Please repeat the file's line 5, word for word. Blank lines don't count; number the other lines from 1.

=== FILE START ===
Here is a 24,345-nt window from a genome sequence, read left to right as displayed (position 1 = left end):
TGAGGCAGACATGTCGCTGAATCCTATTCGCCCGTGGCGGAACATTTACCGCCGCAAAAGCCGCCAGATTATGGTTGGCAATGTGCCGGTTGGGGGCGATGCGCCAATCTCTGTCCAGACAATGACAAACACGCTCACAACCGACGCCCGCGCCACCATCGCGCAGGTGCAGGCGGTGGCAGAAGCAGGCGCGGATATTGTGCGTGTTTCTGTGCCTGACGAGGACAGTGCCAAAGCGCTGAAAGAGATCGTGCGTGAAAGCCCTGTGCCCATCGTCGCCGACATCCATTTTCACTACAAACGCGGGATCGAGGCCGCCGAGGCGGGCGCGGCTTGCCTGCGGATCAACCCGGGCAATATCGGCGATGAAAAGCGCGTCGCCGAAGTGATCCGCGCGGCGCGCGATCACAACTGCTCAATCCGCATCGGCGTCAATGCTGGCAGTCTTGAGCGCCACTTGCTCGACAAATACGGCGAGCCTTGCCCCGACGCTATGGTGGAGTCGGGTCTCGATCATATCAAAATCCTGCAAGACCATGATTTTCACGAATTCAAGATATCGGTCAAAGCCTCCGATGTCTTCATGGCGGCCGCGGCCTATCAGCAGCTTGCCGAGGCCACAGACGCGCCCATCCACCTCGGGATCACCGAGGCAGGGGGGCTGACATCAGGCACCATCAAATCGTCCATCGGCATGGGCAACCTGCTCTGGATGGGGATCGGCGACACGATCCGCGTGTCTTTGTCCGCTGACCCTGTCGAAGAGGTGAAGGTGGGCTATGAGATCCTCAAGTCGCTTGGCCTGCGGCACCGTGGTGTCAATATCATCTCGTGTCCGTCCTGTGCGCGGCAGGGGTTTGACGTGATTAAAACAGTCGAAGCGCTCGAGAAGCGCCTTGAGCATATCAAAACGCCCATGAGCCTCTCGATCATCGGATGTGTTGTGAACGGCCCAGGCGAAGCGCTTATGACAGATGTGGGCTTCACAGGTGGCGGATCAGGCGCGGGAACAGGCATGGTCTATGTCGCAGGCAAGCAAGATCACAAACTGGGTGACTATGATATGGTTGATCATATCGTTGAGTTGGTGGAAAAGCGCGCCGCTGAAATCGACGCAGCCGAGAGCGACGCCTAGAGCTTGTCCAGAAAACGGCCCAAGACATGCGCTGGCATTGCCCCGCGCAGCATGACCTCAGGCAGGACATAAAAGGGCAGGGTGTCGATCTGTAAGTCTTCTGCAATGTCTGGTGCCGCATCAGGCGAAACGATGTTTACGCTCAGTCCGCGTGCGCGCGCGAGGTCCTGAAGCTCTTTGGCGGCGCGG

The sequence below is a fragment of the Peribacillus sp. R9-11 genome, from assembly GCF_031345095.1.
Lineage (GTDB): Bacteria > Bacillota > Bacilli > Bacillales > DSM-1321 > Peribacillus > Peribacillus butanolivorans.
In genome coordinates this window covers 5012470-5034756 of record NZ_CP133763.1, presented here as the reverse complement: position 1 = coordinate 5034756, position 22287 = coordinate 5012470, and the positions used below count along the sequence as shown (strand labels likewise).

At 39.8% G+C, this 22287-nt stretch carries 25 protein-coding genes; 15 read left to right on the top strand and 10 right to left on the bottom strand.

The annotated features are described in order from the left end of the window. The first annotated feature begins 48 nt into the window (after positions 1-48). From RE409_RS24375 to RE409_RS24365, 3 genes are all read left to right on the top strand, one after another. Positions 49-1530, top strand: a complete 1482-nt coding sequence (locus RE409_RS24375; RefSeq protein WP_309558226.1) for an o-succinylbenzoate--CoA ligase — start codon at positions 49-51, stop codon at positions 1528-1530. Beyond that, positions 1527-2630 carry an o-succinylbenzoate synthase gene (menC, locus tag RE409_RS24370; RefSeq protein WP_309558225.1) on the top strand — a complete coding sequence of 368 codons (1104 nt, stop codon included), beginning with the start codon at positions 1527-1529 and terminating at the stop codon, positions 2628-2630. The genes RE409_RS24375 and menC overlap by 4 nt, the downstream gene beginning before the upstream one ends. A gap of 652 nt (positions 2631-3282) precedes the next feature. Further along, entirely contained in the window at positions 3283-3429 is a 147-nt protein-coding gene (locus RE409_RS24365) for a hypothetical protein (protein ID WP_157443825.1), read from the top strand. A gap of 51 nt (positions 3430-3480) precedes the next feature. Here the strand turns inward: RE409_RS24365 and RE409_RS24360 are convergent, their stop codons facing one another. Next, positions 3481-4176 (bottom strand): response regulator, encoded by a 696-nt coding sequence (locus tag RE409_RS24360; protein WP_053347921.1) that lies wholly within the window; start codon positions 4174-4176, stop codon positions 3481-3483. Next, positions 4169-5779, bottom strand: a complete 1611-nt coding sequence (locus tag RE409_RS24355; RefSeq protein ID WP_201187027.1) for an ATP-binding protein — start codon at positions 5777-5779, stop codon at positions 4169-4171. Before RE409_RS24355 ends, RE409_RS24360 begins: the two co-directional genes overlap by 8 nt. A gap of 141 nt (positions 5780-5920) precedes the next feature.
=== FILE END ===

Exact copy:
In genome coordinates this window covers 5012470-5034756 of record NZ_CP133763.1, presented here as the reverse complement: position 1 = coordinate 5034756, position 22287 = coordinate 5012470, and the positions used below count along the sequence as shown (strand labels likewise).